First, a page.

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More firms choosing buyouts over IPOs (Wall Street Journal)
An increasing number of firms are choosing to exit with a buyout instead of an IPO.
Firms are “deciding the safer way to cash out is to find an acquirer,” the Wall Street Journal reports.
“US companies are dropping IPOs and selling themselves at the highest rate in three years, underscoring the gap between volatile financial markets and a booming merger business,” The Journal says.
The shift towards acquisition has occurred as the dollar volume of US IPOs has dropped by 63% from its 2014 total.
“More than $2.3 trillion worth of merger and acquisition deals have been announced this year, a record pace that is up 46% from the total volume of 2014,” according to The Journal.
Tech unicorn CFOs: Winter is coming (Business Insider)
At the recent MIT Sloan CFO summit, the CFOs of four tech unicorns — Kabbage, Actifio, SimpliVity, and Thumbtack — explained that venture capitalists and other investors are starting to lend with an increasing amount of caution. Unicorns are private companies valued at $1 billion or more.
Tightening market conditions are forcing companies to focus more on execution and driving value to the market, SimpliVity CFO Tom Beaudoin said.
The CFOs urged startups to avoid making guarantees to investors that ensure those investors earn back their initial investment before others. For example, a venture capitalist may demand that their investment is paid back at a rate of $2 for every $1 invested before other investors receive money following a successful exit.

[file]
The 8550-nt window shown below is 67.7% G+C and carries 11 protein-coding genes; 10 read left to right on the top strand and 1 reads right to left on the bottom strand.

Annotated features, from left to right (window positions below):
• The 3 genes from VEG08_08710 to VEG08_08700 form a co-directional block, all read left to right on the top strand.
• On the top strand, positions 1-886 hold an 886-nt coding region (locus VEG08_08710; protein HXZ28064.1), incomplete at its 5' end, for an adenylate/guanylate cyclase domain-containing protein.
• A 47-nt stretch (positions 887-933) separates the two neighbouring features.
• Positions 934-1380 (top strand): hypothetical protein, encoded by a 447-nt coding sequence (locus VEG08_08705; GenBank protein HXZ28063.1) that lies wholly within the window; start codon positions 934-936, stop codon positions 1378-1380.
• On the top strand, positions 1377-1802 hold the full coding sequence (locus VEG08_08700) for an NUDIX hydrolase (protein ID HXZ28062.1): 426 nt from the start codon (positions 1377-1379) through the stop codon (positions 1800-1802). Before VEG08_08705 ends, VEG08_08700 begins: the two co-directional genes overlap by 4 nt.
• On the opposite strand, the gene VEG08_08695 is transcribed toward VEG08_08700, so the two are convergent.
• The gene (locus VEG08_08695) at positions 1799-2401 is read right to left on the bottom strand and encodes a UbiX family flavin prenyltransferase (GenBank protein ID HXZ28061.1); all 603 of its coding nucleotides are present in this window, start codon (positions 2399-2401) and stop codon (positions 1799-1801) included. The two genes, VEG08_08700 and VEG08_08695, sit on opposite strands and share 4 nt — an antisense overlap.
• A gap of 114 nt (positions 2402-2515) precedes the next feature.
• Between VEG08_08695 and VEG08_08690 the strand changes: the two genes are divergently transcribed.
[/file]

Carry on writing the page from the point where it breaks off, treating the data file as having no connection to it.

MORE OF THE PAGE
They also warned that this kind of funding structure can dilute value for shareholders and cause other frustrations during an IPO, acquisition, or additional rounds of funding.
Here’s why Pabst Brewing isn’t afraid of the craft beer movement (Business Insider)
Pabst Brewing Company CFO Cordell Sweeney welcomes the American drinker’s shift to craft brews.
Business Insider spoke to Sweeney about the craft beer movement and what his company is doing to secure business from a growing population of craft beer drinkers.
“Our strategy is to bring back the craft style recipes in our existing portfolio of 80 iconic brands, partnering with existing craft brewers and investing with craft brewers where appropriate,” Sweeney said.
The company has also started offering a new take on an old classic. In 2015, the company partnered with Small Town Brewery and debuted Not Your Father’s Root Beer, a craft brew that tastes like regular non-alcoholic root beer.
Pabst relies on state-of-the-art analytics to target local customers. “The beer business is a relationship-building business, where you are selling one beer at a time,” Sweeney said.
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